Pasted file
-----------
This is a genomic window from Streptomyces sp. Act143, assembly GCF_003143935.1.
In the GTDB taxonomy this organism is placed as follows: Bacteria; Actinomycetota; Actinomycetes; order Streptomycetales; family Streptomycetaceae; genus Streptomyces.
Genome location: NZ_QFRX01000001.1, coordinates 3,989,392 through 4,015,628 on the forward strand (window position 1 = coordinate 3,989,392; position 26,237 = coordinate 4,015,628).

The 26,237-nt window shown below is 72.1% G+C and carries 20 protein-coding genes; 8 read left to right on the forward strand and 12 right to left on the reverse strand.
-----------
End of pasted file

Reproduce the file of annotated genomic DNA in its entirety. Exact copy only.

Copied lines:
This is a genomic window from Streptomyces sp. Act143, assembly GCF_003143935.1.
In the GTDB taxonomy this organism is placed as follows: Bacteria; Actinomycetota; Actinomycetes; order Streptomycetales; family Streptomycetaceae; genus Streptomyces.
Genome location: NZ_QFRX01000001.1, coordinates 3,989,392 through 4,015,628 on the forward strand (window position 1 = coordinate 3,989,392; position 26,237 = coordinate 4,015,628).

The 26,237-nt window shown below is 72.1% G+C and carries 20 protein-coding genes; 8 read left to right on the forward strand and 12 right to left on the reverse strand.